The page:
My parents recognized the power that words carry.  My father had a Master's degree in speech and drama.  He loved to introduce new words to me as I was growing up. 

My husband loved words as much as I do.  He used to read the dictionary (so did I), unlike me, he adored playing Scrabble and knew all of the words that do not sound like words because they are used infrequently.  He also knew how to put those unique words on spaces where the value was doubled or tripled.  I remember that many times his score for one turn would be in the 60s.  That is an extremely high score in Scrabble.

I did beat Nyle at Scrabble one time.  The reason was that we were playing with another friend.  Nyle and this friend played the game as though their lives depended on it.  They were so busy trying to annihilate each other by Scrabble score that they didn't even notice the game that I was playing until I won.  Obviously I still cherish that one time memory.

Words can be used to carry harm, and hurt.  Words can be twisted and re-arranged in such a fashion that the actual message is hidden within.  We have all experienced words that hurt.  "Sticks and stones may break my bones but words can never hurt me."  I've heard that Mantra all of my life.  It is NOT true!  Words can cause long lasting hurt.  They can precipitate actual physical harm. Psychology explains that it takes four positive comments to replace one negative comment that we hear.  Words can have great power to hurt...even to destroy!

It fascinates me that is often easier to be kind or polite to a total stranger than to those in our own family.  On the one hand, home should be a safe place where you are loved unconditionally.  On the other hand, why would we ever want to use the power of our words to strike out in anger towards those that matter the most to us?
What words are you using today?  Are your words helping or hurting?  Do you understand the power that words carry? 

Tuesday, July 18, 2017

Waves and Washing

One of my favorite musicals is "South Pacific."  I adore the movie with Mitzi Gaynor.  She is such a spunky young lady.  One of my favorite numbers is "I'm Going to Wash That Man Right Out of my Hair."  In the movie she has decided that her relationship with a French man on the island where she is stationed with the military will not work for many reasons.

She dances and sings this number on the beach.  Each and every time that I go to the beach I am Mitzi Gaynor singing joyously about washing a man out of my hair.  It is absolutely magical to me to not only wade through the waves, but to dance through them, singing at the top of my lungs.  For obvious reasons at the age of almost 61 I do NOT do this when there are lots of people around.  I prefer to solo, by myself, alone.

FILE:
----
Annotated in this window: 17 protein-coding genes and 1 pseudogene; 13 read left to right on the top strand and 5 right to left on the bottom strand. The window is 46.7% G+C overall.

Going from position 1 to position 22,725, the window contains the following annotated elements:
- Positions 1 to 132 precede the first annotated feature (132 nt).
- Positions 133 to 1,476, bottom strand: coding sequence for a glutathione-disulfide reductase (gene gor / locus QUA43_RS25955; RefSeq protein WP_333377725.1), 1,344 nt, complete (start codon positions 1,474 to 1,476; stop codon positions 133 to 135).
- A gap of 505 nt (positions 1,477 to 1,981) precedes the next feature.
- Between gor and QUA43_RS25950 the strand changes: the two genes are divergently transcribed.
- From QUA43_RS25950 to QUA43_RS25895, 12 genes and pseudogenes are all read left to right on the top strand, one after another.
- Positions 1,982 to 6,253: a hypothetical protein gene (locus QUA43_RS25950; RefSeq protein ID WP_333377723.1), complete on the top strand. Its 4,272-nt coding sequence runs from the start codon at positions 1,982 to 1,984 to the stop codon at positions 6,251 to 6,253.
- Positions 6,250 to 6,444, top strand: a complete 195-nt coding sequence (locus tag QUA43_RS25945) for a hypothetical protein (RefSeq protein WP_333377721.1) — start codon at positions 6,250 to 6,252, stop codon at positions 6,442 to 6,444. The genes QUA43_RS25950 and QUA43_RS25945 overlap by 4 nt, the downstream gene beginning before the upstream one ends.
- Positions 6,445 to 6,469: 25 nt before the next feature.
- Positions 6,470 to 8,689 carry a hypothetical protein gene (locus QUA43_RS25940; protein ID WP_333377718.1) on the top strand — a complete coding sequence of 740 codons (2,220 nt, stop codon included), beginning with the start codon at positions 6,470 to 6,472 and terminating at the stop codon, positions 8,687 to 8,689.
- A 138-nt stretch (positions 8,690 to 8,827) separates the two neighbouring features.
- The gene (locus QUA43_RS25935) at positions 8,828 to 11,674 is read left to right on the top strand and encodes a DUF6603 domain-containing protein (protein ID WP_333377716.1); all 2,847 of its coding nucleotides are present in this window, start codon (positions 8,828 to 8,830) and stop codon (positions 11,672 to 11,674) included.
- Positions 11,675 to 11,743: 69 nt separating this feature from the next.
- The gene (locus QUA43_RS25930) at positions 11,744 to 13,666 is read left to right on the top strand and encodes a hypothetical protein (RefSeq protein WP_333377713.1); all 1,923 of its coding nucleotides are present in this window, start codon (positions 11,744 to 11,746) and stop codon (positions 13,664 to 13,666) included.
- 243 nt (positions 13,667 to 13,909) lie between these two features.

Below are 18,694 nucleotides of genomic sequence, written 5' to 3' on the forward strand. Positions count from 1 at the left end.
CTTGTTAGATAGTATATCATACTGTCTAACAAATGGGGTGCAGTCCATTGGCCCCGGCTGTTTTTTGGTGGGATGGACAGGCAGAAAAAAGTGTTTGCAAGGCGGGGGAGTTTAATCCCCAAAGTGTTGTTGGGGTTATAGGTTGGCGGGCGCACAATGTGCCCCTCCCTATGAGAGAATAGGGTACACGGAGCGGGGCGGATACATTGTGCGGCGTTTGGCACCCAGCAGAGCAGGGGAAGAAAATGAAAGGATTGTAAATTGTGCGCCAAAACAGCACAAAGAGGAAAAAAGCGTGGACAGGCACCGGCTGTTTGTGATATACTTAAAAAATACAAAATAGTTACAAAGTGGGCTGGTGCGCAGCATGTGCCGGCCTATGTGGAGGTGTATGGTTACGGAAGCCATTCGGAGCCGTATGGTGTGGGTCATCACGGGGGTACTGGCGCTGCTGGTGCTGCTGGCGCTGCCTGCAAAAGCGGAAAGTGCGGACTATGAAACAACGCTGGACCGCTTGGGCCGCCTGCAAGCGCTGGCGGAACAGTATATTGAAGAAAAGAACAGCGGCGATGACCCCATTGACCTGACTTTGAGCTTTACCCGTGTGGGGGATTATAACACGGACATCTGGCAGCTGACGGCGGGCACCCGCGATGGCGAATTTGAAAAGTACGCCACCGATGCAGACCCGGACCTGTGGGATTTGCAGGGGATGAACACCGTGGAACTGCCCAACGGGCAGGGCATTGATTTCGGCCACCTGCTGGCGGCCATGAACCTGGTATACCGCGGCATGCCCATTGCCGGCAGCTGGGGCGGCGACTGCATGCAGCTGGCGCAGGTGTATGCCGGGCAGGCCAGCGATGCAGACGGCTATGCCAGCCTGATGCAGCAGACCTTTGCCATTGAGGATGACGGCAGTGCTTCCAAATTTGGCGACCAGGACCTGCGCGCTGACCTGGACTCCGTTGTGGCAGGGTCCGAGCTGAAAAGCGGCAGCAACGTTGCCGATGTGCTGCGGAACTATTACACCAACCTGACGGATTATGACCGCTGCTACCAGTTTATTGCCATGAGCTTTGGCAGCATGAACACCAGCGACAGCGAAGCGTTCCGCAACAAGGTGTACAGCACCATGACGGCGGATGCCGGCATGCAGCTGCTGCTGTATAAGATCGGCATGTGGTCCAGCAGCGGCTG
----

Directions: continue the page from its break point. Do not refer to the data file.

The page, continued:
For those magical moments I am again young, and my body is lithe and unencumbered by age.  After I finished my dance this morning I thought about the difference between the way I danced that number at the beach when I was young, and now.  It was an easy realization that although my body has more limitations now, my spirit is just as young, as free, and as happy as that young woman I used to be.

Most people at this vantage point of life say, "I don't feel like that many years have passed."  It does seems impossible to me.  On the other hand, I have children and their march through the years testifies to me that I HAVE lived all of those years.

On the other hand, I'm STILL HERE!  I'm still upon this earth, this world.  In many ways I appreciate my life far better than I did as a young woman.  Back then there were so many questions.  I felt as though absolutely every single part of my life was an enormous question mark.  Shall I go to college.  What line of work should I pursue.  Shall I get married?  Who will I marry?  Will I have children?  How many children?  What will we name them?  On and on and on.

Now?  I know who I married, and I was truly, deeply blessed with my marriage.  Even though he is no longer on earth physically, I know that his spirit lives on and is close to me still.  I know how many children that we had, and what we named them.  The questions that so troubled me at 20 until 40 are answered now.

There are other types of questions that still need answers, but I no longer feel as insecure, and vulnerable as I ponder them.  The perspective of living for 61 years shows that I've been through tough stuff before, and I most probably will be again.  On the other hand, I can face those things with confidence.

The best thing of all is knowing that just because I AM 61 I don't have to give up, sit in a comfy chair and wait for death.  There are still ever so many wonderful things that I want to do, and need to do.  I would love to hear from some of those that read these post.  I want to hear the marvelous things you're doing at 20, 30, 40 or beyond.  (I truly believe that after the age of 50 we're all the same age).

I'm excited for a new place, new people, and new opportunities to grow.  Here's a toast to a quote we hear often but still has great value, "Life is not about waiting for the storm to pass.  It's about learning to dance in the rain."

Friday, March 31, 2017

Shhhh....We Don't Like to Talk About This!!!

Let's discuss a different type of pain.  Mental health can cause a pain that goes far beyond any physically perceived pain or illness.  You can be living in a lovely home, not have a single concern, and yet be in pain so severe that it feels as though suicide is the only answer.  Is this pain less real because it is not perceived physically?